John Corigliano (b. 1938) is an American composer of symphonies, chamber works, choral settings, operas, and film scores who has written some of the most moving music inspired by the AIDS epidemic.  
  Henry Cowell Henry Cowell (1897-1965) sought to create an "ultramodern" style based on Western, Asian, and African music. His brilliant career as composer and performer was severely damaged when he was arrested at the age of 39 for having sex with a seventeen-year-old male and subsequently imprisoned.  
  Sir Peter Davies (b. 1934) may be the most renowned living British composer, and is certainly one of the most prolific, having composed over three hundred works encompassing virtually every genre of classical music.  
  David Del Tredici (b. 1937), a Pulitzer Prize-winning American composer and pianist known for his famous "Alice" works and neo-Romantic style, has also written music concerned with gay experience.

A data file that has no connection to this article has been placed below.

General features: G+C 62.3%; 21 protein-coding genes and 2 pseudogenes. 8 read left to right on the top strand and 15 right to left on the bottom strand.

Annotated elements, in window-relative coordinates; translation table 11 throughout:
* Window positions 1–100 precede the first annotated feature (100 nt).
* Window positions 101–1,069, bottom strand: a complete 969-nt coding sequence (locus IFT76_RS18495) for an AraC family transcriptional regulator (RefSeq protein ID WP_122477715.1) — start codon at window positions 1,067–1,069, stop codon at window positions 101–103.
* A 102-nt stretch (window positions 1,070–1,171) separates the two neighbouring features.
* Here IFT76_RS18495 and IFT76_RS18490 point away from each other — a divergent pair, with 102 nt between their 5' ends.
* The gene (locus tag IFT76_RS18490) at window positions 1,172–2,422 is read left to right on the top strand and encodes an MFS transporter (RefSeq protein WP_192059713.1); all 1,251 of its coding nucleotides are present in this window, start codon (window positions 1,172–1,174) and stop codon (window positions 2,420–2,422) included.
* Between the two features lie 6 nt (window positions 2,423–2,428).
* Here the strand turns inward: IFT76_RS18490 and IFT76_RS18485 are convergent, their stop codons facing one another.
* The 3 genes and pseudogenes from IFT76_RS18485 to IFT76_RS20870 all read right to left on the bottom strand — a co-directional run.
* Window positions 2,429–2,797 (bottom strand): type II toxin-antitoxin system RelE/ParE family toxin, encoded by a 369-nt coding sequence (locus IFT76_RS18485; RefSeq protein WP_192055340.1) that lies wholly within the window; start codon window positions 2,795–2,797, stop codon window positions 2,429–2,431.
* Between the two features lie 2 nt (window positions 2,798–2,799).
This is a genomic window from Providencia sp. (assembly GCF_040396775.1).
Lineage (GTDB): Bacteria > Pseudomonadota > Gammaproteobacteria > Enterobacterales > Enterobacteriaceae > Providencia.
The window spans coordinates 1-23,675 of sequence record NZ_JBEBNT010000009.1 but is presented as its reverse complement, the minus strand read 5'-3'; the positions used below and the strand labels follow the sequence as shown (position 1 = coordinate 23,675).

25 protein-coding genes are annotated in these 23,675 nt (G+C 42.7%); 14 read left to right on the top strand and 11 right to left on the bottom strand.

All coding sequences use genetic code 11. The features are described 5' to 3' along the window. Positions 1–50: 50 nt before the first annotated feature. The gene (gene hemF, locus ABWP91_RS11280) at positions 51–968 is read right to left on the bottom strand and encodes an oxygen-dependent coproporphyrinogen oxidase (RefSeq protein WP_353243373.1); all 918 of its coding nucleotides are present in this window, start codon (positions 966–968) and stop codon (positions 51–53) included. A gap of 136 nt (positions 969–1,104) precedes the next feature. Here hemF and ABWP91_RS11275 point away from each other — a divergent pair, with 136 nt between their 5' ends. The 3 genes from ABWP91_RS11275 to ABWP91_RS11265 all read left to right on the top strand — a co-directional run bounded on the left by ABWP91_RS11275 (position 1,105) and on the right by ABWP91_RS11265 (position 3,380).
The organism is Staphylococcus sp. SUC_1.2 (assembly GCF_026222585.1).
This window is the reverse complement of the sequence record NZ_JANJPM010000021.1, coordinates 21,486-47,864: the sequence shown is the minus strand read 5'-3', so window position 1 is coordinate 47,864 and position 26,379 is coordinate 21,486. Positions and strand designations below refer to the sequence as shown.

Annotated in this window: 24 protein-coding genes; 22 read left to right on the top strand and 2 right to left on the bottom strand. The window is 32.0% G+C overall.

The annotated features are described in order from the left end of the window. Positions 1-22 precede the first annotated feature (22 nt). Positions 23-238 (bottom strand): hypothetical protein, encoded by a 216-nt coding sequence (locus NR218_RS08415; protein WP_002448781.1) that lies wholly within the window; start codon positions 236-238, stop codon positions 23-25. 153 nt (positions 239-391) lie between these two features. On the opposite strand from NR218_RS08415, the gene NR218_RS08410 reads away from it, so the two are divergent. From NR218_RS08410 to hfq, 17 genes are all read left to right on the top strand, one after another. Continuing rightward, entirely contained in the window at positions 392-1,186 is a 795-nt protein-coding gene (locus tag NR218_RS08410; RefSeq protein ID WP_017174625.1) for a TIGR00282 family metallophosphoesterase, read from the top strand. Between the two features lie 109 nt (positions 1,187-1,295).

David Diamond (1915-2005) is recognized as a leading American classical music composer even though he was openly gay and fiercely outspoken when he confronted discrimination and stupidity, a trait that earned him enemies in the conservative musical milieu of the 1940s and 1950s.  
  Manuel de Falla Manuel de Falla (1876-1946) is one of the most illustrious twentieth-century Spanish composers. Evidence of his homosexuality is circumstantial, but almost all of his close personal relationships were with men.  
  Ricky Ian Gordon (b. 1956) is a composer often seen as an heir to the musical legacy of Stephen Sondheim. Gordon has been praised for the lyrical quality of his music and for bridging the worlds of theater and art song.